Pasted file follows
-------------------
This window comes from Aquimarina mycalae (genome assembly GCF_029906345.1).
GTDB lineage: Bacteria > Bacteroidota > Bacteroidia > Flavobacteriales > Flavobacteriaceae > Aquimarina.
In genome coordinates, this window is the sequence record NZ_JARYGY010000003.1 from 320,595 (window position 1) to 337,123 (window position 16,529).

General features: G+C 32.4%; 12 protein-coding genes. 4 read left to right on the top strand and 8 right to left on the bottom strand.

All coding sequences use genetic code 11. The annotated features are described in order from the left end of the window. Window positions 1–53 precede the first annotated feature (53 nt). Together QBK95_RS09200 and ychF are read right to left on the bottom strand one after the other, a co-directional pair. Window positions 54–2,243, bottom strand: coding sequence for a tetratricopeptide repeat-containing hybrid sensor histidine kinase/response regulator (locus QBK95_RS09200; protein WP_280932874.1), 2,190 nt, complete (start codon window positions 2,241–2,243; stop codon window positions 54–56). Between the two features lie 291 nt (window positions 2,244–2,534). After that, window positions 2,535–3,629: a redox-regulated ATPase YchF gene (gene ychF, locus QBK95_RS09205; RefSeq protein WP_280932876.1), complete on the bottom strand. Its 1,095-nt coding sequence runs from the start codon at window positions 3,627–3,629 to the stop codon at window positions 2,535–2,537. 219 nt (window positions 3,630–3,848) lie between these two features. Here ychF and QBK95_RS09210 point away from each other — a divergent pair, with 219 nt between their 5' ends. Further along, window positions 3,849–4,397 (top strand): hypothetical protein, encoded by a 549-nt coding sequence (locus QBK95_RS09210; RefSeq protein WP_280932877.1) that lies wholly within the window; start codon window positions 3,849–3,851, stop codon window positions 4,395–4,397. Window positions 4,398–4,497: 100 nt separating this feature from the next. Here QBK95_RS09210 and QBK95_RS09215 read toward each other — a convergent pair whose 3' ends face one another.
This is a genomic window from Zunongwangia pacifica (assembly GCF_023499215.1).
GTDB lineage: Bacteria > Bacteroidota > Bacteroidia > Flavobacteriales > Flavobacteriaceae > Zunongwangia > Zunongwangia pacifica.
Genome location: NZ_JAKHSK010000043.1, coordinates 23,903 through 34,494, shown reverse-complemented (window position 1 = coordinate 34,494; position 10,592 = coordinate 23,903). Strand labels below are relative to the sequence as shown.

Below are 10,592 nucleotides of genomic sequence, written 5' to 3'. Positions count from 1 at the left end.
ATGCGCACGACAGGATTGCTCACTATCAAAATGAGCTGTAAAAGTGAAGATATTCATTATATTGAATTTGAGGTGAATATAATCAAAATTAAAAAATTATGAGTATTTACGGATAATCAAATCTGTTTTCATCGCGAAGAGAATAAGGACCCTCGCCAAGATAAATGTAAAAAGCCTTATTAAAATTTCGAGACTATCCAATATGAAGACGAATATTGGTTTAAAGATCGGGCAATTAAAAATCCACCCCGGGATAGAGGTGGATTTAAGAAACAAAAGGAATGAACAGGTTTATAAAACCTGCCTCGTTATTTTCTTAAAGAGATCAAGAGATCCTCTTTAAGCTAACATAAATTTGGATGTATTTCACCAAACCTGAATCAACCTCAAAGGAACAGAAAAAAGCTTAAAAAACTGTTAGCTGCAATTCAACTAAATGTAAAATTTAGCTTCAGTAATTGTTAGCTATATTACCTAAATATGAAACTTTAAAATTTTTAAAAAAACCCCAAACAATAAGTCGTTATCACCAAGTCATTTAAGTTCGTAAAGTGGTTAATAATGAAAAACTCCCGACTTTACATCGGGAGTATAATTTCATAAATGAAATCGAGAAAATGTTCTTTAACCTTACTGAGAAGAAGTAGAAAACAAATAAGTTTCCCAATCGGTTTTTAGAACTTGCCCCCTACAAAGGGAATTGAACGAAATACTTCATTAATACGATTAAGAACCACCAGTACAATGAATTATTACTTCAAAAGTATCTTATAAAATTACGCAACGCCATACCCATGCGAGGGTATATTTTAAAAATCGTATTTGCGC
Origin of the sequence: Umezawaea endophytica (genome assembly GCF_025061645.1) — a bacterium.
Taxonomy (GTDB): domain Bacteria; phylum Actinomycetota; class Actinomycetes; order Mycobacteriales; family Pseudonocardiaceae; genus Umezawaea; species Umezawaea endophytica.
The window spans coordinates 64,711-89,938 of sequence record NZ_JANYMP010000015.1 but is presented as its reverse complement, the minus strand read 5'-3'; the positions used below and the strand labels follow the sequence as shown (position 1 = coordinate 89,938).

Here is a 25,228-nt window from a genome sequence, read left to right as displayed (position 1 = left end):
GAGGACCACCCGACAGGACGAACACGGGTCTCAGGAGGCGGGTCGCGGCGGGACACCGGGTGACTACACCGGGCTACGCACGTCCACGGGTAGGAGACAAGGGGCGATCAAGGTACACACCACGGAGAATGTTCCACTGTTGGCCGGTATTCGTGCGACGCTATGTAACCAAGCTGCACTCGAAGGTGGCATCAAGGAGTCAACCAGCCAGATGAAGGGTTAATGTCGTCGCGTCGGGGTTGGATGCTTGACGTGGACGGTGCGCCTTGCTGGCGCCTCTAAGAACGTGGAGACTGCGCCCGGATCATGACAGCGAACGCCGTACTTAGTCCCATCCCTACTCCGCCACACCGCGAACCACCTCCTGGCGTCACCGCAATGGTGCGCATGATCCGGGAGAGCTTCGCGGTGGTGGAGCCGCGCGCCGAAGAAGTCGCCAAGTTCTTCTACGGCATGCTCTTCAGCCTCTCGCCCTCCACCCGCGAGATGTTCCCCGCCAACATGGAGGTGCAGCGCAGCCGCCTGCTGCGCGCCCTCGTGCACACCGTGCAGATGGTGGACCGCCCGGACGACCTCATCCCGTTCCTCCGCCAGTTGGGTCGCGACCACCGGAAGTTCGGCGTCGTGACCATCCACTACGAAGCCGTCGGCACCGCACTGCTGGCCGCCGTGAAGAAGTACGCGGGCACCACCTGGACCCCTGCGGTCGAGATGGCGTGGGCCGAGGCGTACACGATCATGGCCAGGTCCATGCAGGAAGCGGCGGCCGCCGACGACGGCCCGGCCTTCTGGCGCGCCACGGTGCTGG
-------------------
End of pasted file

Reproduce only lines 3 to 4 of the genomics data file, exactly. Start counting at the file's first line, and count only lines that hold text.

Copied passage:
In genome coordinates, this window is the sequence record NZ_JARYGY010000003.1 from 320,595 (window position 1) to 337,123 (window position 16,529).

General features: G+C 32.4%; 12 protein-coding genes. 4 read left to right on the top strand and 8 right to left on the bottom strand.